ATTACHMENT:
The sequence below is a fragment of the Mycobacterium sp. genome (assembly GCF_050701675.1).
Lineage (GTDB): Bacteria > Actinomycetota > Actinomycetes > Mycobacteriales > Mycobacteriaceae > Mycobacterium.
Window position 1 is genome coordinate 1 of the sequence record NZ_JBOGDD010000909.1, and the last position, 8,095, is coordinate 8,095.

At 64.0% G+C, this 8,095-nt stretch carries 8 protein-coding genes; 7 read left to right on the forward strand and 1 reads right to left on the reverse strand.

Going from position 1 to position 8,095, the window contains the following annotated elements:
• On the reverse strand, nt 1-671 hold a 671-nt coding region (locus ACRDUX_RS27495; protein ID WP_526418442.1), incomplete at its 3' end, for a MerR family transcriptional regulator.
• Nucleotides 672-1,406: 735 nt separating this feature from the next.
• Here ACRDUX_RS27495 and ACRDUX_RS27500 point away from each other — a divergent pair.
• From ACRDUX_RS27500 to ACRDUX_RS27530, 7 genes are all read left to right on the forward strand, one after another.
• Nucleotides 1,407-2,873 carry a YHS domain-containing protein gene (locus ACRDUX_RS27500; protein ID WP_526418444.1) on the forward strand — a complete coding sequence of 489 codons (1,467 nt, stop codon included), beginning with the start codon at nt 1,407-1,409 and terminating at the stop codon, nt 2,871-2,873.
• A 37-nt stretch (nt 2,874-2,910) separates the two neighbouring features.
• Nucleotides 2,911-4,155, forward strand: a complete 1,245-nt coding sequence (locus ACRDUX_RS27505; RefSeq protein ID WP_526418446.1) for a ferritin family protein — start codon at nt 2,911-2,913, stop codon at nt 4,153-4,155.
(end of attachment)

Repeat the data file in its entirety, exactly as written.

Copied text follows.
The sequence below is a fragment of the Mycobacterium sp. genome (assembly GCF_050701675.1).
Lineage (GTDB): Bacteria > Actinomycetota > Actinomycetes > Mycobacteriales > Mycobacteriaceae > Mycobacterium.
Window position 1 is genome coordinate 1 of the sequence record NZ_JBOGDD010000909.1, and the last position, 8,095, is coordinate 8,095.

At 64.0% G+C, this 8,095-nt stretch carries 8 protein-coding genes; 7 read left to right on the forward strand and 1 reads right to left on the reverse strand.

Going from position 1 to position 8,095, the window contains the following annotated elements:
• On the reverse strand, nt 1-671 hold a 671-nt coding region (locus ACRDUX_RS27495; protein ID WP_526418442.1), incomplete at its 3' end, for a MerR family transcriptional regulator.
• Nucleotides 672-1,406: 735 nt separating this feature from the next.
• Here ACRDUX_RS27495 and ACRDUX_RS27500 point away from each other — a divergent pair.
• From ACRDUX_RS27500 to ACRDUX_RS27530, 7 genes are all read left to right on the forward strand, one after another.
• Nucleotides 1,407-2,873 carry a YHS domain-containing protein gene (locus ACRDUX_RS27500; protein ID WP_526418444.1) on the forward strand — a complete coding sequence of 489 codons (1,467 nt, stop codon included), beginning with the start codon at nt 1,407-1,409 and terminating at the stop codon, nt 2,871-2,873.
• A 37-nt stretch (nt 2,874-2,910) separates the two neighbouring features.
• Nucleotides 2,911-4,155, forward strand: a complete 1,245-nt coding sequence (locus ACRDUX_RS27505; RefSeq protein ID WP_526418446.1) for a ferritin family protein — start codon at nt 2,911-2,913, stop codon at nt 4,153-4,155.